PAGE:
But it is the research paper You Are How You Eat: Fast Food and Impatience, published in 2010, where DeVoe and fellow researcher Chen-Bo Zhong wrote about a series of experiments they conducted to test the theory that even incidental exposure to fast food can lead to impatient behaviors and choices outside of the eating domain that provides real cause for concern about how we are dealing with time.
Simplifying the theoretical structure, their argument worked as follows:
- Social behaviors can be primed or set up by environmental cues. Much recent research in this area, known as behavioral priming, supports this concept. For example, people who cast their votes in school buildings are more likely to support school funding initiatives than people who vote in other polling places.
- Because fast food embodies time-saving as a goal, behavioral priming research suggests that exposure to fast food related concepts may automatically increase speed and time preference.
- The results of the fast food to speed/time preference link are not context sensitive, so the speed/time preference may not always be positive. As an example, walking faster is time efficient when you are late for an appointment; it is a sign of impatience when you are taking a stroll along the beach.
- So, even though fast food has contributed to a culture of time efficiency, exposure to fast food might also promote impatience.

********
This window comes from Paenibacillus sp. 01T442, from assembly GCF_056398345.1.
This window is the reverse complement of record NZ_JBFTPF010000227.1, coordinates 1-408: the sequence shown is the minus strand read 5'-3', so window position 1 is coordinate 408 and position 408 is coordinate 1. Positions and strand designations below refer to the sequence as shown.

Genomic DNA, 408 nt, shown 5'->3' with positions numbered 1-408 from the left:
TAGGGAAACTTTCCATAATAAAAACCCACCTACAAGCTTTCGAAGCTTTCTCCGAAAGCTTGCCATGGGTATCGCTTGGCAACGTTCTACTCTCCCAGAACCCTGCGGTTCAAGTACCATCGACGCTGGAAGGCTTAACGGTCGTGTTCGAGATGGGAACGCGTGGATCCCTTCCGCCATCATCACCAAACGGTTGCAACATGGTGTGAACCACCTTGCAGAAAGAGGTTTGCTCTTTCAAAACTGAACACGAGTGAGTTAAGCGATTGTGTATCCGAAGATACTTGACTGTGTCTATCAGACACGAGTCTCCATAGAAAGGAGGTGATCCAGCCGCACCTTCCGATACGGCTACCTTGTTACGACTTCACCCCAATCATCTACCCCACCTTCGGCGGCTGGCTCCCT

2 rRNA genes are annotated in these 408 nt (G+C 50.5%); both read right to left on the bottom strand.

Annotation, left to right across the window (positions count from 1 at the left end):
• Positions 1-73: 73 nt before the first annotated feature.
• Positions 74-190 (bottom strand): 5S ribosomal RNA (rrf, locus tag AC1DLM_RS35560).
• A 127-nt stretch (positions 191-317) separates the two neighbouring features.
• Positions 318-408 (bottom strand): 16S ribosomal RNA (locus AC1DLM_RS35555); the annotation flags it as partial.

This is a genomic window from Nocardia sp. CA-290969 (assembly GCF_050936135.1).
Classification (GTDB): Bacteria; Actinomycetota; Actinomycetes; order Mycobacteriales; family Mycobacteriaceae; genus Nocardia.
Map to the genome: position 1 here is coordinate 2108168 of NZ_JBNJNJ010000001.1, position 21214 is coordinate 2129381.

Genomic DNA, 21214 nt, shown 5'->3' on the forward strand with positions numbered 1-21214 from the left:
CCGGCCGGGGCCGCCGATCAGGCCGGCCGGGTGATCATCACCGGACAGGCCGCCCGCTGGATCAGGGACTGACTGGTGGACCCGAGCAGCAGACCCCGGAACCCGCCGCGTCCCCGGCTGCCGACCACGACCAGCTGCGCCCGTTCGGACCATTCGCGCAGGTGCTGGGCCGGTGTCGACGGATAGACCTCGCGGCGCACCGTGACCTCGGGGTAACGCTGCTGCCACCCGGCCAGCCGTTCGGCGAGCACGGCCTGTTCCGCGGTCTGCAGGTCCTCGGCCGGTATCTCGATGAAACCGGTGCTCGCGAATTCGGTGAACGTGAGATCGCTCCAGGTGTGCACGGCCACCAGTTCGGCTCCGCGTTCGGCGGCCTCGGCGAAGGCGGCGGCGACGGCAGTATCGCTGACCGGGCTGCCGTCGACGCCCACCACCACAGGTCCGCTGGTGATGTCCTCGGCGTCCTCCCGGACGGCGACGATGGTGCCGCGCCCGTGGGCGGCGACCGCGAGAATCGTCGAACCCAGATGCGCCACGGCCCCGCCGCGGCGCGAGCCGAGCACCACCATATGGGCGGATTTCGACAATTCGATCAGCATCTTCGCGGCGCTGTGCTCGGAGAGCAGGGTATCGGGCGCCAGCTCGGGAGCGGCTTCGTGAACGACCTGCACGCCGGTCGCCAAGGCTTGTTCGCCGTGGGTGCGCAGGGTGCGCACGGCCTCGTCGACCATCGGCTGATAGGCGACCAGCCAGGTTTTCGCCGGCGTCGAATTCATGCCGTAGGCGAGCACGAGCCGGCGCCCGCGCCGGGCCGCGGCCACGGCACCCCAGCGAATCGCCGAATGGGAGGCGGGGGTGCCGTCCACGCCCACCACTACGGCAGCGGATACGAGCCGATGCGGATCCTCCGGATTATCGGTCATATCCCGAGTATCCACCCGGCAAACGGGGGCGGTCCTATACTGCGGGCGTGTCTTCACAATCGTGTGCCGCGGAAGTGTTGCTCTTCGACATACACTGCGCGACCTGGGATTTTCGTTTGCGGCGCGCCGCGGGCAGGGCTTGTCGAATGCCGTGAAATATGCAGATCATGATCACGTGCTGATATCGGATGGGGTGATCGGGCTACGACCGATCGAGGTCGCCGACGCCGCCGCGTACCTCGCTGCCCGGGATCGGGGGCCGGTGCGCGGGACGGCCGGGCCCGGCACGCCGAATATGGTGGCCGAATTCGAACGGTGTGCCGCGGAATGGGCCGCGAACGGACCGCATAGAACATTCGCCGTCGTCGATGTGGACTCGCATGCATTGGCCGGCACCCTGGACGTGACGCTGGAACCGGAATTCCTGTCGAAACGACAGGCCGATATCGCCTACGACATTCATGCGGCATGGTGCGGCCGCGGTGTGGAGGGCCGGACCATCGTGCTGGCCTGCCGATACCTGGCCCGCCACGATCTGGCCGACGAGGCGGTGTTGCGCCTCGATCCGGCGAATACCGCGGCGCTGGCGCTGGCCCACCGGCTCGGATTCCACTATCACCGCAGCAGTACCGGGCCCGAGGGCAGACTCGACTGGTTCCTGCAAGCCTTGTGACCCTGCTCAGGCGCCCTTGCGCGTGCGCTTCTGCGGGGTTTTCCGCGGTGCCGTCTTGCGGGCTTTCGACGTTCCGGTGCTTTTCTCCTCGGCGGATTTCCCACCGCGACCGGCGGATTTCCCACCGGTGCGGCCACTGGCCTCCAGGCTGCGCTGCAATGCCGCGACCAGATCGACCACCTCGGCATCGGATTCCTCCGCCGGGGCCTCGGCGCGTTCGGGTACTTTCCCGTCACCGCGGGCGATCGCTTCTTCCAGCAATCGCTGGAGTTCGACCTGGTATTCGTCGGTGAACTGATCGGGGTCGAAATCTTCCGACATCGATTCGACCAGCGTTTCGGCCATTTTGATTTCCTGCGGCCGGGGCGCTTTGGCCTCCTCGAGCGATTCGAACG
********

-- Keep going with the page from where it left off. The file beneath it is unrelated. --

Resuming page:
The first experiment examined whether a subliminal exposure to fast food logos can increase reading speed. They found that even an unconscious exposure to fast-food symbols can automatically increase participants’ reading speed when they are under no time pressure. In the experiment, participants exposed to subliminal flashes of fast food logos performed a reading task 20% faster than a control group.
In the second experiment, the researchers manipulated exposure to fast food related concepts and examined time-saving preference and impatience in consumer choices after the exposure. They found that thinking about fast food increases preferences for time-saving products, or time-saving features of products, despite the existence of potentially many other product dimensions to consider.
Finally, the third experiment examined whether priming behavior via exposure to fast food logos induces impatience in financial decisions–an activity about as far from eating a Big Mac as you can get–as reflected by people’s unwillingness to postpone immediate gains in order to receive greater future returns. This time the researchers found that the participants primed by exposure to fast food logos were much more likely to accept a smaller payment now rather than waiting for a bigger payment in a week, compared to those in the control condition. Fast food priming seems to have made people impatient in a manner that could put their economic interest at risk.
DeVoe and Zhong’s research clearly indicates that the way people eat has far-reaching (often unconscious) influences on behaviors and choices unrelated to eating. Other research experiments have shown that exposure to fast food logos caused difficulty enjoying music and photographs–they felt that the experiences lasted too long and were boring.
I’d like to say that we have easy ways to defend ourselves against these unconscious environmental influences. But it appears that the effects of hourly pay rates, fast food symbols, and who knows what other factors, are all driven below the level of conscious thought. We probably have to learn to expect continuing exposure to various stimuli that speed us up and make it harder and harder for us to simply “smell the roses.”